It is brave of the European Agency for the Evaluation of Medicinal Products to approve the prescription of Prozac for children as young as eight
The EMEA does add some important caveats to its ruling, however. It stipulates that Prozac should only be prescribed to children who have already failed to respond to psychological treatment. It also demands careful monitoring of those patients taking the drug, particularly in the initial stages of treatment. These are reasonable safeguards, although we would add that doctors should also, ideally, monitor patients when the course of treatment ends. Studies have shown this is a period in which a risk of suicide intensifies in the users of antidepressants.
And the central decision to approve the prescription of Prozac for this age group is justified. Depression is a serious problem for an increasing number of children and adolescents - and one that it does no good for the wider society to dismiss or deny. It has been estimated one in 10 children is affected by mental illness. If this is confronted early, it will give the child a greater chance of coping with the problem in later life.
Prozac has a part to play in that process. SSRIs have helped thousands of people cope with depression across Britain. And the evidence suggests that Prozac can do so for children too. The EMEA is justified in concluding that the risks are outweighed by the benefits. Prozac was never linked as strongly as other SSRIs with adverse side effects. This does not mean, of course, that Eli Lilly, Prozac's manufacturer, can now market its product without restraint. It would be unacceptable if the company began to market Prozac at children, in the same way that it pushed the drug on depressed adults in the past in the US.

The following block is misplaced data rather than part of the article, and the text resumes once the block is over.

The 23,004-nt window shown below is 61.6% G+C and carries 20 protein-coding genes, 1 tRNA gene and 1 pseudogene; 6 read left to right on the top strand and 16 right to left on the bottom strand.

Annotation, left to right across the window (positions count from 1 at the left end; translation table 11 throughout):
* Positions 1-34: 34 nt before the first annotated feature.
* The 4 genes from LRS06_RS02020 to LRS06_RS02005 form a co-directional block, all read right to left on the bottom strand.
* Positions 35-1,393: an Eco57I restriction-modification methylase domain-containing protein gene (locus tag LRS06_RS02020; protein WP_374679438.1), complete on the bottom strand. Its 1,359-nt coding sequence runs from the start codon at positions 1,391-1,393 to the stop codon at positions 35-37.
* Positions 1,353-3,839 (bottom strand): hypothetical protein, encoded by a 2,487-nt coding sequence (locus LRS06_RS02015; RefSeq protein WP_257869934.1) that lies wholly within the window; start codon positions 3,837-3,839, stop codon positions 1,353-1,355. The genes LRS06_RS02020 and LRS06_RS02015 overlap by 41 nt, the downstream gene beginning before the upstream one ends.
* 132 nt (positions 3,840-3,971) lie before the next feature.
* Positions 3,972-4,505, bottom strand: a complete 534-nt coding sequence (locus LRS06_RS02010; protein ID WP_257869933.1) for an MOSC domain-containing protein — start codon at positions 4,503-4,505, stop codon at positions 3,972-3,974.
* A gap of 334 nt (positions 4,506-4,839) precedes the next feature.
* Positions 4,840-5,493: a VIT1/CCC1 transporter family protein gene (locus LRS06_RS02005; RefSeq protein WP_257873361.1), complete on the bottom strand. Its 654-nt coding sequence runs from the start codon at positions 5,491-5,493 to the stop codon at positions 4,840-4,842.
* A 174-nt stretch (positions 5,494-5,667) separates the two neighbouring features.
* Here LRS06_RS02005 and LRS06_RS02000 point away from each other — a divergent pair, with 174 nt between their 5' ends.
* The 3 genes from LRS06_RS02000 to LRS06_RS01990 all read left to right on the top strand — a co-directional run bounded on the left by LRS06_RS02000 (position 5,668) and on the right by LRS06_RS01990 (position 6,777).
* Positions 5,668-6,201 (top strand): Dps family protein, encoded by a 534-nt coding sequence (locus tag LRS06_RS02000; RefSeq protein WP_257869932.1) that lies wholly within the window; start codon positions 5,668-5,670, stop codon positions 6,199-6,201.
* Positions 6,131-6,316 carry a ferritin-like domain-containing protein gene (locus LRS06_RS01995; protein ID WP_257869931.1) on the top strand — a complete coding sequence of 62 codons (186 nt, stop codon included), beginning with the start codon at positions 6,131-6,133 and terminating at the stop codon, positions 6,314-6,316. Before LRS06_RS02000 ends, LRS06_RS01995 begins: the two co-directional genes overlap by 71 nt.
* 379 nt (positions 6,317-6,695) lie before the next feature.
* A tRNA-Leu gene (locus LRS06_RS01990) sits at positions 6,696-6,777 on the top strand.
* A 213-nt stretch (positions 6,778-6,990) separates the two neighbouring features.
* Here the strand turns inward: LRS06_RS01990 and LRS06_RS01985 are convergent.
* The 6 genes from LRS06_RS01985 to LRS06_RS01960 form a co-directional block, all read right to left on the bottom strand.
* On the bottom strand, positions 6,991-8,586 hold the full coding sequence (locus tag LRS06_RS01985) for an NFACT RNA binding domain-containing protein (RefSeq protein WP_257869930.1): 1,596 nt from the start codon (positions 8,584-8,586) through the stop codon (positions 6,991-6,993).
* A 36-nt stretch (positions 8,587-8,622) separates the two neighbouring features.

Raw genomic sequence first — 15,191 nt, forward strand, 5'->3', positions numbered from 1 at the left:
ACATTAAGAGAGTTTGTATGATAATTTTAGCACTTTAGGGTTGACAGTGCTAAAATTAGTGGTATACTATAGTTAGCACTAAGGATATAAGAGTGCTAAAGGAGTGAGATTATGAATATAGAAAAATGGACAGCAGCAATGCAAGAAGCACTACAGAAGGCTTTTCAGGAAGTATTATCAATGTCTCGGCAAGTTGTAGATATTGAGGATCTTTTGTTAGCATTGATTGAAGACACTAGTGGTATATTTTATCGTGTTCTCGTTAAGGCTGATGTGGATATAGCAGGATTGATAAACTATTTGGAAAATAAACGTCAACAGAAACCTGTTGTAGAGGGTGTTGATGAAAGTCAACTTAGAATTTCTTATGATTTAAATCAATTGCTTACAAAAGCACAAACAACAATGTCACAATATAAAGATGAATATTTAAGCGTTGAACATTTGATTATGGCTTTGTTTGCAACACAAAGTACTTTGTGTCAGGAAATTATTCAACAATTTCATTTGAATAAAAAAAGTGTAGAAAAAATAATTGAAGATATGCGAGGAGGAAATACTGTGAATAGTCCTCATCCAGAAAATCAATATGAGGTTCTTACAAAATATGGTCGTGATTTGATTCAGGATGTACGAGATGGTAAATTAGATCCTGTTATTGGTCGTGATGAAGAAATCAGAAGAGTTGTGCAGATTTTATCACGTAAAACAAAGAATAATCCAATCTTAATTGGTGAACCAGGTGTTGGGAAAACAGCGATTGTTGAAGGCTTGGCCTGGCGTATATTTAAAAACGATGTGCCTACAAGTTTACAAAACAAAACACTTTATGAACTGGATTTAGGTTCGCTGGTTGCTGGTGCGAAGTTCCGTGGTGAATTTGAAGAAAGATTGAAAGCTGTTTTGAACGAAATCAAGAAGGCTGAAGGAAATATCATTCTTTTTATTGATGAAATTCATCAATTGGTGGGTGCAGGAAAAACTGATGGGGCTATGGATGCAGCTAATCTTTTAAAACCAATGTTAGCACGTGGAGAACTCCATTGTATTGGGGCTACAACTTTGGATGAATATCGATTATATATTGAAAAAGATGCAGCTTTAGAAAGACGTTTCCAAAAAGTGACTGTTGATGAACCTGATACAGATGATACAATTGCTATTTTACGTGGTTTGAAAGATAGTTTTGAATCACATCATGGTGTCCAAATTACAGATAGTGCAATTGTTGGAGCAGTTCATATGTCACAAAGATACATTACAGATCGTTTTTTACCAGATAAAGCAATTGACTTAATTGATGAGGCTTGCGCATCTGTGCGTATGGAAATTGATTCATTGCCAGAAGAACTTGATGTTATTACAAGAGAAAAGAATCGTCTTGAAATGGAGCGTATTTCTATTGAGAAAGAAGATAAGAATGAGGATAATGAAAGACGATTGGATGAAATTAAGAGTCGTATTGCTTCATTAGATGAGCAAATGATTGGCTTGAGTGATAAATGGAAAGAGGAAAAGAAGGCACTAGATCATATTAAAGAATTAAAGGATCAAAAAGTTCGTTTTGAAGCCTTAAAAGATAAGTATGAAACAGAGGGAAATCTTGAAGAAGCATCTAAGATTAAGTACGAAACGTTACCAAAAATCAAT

We would also caution doctors against the presumption that simply because they are authorised to administer Prozac to children, or adults for that matter, they should necessarily do so. Medical professionals should adopt a range of treatments. Counselling and therapy should be used alongside medication.
SSRIs undoubtedly have a place in the treatment of depression. But they must be employed in the framework of a national health service that attempts to treat depression properly, rather than one that simply fobs off the depressed with handfuls of pills.